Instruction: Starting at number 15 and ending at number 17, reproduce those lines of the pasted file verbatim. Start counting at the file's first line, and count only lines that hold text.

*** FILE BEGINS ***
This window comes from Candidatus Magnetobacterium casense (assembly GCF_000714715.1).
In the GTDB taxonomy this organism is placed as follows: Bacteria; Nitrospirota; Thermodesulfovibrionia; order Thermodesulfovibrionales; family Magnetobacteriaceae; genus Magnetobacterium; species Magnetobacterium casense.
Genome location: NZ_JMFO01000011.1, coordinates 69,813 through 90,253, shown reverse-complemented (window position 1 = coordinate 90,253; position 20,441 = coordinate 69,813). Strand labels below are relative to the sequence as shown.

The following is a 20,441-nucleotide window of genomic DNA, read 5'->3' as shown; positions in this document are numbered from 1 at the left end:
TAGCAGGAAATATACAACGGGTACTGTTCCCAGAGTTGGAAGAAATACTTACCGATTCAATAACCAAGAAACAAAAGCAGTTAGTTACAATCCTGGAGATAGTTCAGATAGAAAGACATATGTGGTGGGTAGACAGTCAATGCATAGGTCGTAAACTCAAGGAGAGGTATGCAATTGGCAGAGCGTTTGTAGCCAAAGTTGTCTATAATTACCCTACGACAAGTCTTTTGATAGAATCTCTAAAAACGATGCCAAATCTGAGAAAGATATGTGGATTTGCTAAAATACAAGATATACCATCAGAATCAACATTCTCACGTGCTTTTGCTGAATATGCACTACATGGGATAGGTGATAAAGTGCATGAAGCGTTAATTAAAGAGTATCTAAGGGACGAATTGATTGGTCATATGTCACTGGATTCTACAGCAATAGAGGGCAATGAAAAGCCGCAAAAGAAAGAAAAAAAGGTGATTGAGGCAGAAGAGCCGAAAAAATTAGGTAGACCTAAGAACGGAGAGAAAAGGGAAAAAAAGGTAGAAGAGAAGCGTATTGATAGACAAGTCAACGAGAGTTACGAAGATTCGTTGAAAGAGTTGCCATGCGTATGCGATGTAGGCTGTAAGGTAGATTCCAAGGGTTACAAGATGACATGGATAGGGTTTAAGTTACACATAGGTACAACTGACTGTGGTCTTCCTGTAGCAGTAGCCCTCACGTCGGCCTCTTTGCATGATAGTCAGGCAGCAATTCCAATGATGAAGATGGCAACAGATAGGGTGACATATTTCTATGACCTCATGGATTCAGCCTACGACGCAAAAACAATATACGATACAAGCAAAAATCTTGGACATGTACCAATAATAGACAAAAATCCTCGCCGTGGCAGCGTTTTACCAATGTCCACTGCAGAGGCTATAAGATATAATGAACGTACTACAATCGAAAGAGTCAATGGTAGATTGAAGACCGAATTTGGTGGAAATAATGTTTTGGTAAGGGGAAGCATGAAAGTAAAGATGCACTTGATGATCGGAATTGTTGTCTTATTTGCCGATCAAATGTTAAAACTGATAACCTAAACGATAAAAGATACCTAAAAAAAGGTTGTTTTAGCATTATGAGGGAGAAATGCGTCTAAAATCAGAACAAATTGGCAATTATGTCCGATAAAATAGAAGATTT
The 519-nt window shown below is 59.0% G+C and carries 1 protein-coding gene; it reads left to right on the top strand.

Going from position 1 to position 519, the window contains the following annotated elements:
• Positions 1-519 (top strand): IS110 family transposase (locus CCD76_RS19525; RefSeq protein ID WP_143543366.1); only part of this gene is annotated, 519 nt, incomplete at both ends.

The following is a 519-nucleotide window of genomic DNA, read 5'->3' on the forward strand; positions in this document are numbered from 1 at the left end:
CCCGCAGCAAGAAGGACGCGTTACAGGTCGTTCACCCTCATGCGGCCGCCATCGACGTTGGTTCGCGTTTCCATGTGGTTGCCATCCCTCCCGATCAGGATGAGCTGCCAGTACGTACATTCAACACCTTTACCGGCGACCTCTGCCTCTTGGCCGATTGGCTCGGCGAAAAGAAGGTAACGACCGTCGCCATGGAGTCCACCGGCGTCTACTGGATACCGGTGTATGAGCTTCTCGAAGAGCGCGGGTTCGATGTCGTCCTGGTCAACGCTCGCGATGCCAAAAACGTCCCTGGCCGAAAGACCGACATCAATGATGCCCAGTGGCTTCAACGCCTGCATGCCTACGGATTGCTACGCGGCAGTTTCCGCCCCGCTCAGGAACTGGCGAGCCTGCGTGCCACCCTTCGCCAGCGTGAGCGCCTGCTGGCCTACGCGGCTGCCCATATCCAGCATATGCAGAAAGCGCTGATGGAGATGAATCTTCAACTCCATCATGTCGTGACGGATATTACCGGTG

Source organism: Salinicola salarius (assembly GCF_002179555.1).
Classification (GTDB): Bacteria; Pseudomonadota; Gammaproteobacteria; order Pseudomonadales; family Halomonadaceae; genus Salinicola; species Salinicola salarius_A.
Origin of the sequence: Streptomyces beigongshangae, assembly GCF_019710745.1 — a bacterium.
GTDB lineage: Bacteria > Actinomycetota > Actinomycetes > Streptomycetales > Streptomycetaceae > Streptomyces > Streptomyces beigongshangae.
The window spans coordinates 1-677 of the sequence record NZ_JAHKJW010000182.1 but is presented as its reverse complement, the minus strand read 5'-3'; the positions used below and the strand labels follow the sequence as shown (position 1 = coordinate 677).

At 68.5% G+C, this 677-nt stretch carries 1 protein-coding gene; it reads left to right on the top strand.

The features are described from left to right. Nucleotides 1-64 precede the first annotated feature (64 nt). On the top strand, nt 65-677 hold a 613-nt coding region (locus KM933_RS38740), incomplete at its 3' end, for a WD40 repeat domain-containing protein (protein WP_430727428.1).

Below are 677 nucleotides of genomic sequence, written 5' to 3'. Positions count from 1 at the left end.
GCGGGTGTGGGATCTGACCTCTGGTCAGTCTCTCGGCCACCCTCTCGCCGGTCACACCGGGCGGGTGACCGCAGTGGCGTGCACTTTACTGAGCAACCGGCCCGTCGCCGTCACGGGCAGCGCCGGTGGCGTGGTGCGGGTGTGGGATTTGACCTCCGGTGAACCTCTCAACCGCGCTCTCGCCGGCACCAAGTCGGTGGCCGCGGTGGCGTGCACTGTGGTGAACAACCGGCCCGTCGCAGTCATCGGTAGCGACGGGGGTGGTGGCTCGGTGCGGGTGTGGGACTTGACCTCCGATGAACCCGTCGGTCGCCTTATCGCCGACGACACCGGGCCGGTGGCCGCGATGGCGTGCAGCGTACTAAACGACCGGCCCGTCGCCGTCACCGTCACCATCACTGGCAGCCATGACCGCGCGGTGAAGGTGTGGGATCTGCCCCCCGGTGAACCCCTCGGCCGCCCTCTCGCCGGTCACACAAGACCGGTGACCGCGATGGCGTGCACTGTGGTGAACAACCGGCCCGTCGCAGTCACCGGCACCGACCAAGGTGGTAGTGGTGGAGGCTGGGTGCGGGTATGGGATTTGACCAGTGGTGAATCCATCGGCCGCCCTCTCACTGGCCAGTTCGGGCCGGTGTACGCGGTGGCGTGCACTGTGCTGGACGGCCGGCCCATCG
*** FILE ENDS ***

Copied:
The window spans coordinates 1-677 of the sequence record NZ_JAHKJW010000182.1 but is presented as its reverse complement, the minus strand read 5'-3'; the positions used below and the strand labels follow the sequence as shown (position 1 = coordinate 677).

At 68.5% G+C, this 677-nt stretch carries 1 protein-coding gene; it reads left to right on the top strand.

The features are described from left to right. Nucleotides 1-64 precede the first annotated feature (64 nt). On the top strand, nt 65-677 hold a 613-nt coding region (locus KM933_RS38740), incomplete at its 3' end, for a WD40 repeat domain-containing protein (protein WP_430727428.1).